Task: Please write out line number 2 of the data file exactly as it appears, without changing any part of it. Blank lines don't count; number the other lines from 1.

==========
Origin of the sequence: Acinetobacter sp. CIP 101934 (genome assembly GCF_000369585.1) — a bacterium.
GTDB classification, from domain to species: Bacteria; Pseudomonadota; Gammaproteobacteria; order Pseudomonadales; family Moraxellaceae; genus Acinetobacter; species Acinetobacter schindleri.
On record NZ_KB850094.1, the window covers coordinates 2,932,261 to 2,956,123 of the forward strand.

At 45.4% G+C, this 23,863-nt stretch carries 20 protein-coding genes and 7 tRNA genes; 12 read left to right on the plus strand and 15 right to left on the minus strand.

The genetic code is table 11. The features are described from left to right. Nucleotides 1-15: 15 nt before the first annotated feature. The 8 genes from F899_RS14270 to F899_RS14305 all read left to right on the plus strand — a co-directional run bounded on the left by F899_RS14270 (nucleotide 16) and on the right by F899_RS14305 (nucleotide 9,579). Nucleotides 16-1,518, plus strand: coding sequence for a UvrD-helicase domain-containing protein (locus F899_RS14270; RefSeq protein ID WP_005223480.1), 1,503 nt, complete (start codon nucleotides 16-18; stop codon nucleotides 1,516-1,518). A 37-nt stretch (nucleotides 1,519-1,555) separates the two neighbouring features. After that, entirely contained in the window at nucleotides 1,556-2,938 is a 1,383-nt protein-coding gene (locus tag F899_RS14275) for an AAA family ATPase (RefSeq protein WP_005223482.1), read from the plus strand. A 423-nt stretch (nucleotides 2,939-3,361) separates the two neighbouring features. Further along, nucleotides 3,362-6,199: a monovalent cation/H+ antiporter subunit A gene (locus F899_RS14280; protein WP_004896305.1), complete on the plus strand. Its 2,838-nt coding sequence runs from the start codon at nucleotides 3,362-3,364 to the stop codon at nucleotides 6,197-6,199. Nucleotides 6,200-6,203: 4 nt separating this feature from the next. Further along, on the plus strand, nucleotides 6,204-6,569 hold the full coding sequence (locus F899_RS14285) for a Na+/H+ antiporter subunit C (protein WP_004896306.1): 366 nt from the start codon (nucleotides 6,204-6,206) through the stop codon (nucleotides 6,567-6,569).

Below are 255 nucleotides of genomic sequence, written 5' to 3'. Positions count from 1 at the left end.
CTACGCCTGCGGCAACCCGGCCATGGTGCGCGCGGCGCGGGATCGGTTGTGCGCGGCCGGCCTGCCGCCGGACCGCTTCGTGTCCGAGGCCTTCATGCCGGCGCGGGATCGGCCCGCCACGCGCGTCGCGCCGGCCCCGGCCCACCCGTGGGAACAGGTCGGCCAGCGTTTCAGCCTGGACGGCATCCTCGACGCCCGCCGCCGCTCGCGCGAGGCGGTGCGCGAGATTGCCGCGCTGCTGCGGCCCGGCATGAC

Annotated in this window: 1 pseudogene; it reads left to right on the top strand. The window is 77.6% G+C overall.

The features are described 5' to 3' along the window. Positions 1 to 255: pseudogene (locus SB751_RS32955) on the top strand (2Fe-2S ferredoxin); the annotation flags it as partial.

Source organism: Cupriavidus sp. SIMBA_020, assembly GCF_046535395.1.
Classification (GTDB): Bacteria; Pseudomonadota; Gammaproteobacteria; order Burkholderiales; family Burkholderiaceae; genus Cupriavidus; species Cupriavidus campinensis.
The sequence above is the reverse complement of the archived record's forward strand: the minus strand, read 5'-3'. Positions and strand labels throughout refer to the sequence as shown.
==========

GTDB classification, from domain to species: Bacteria; Pseudomonadota; Gammaproteobacteria; order Pseudomonadales; family Moraxellaceae; genus Acinetobacter; species Acinetobacter schindleri.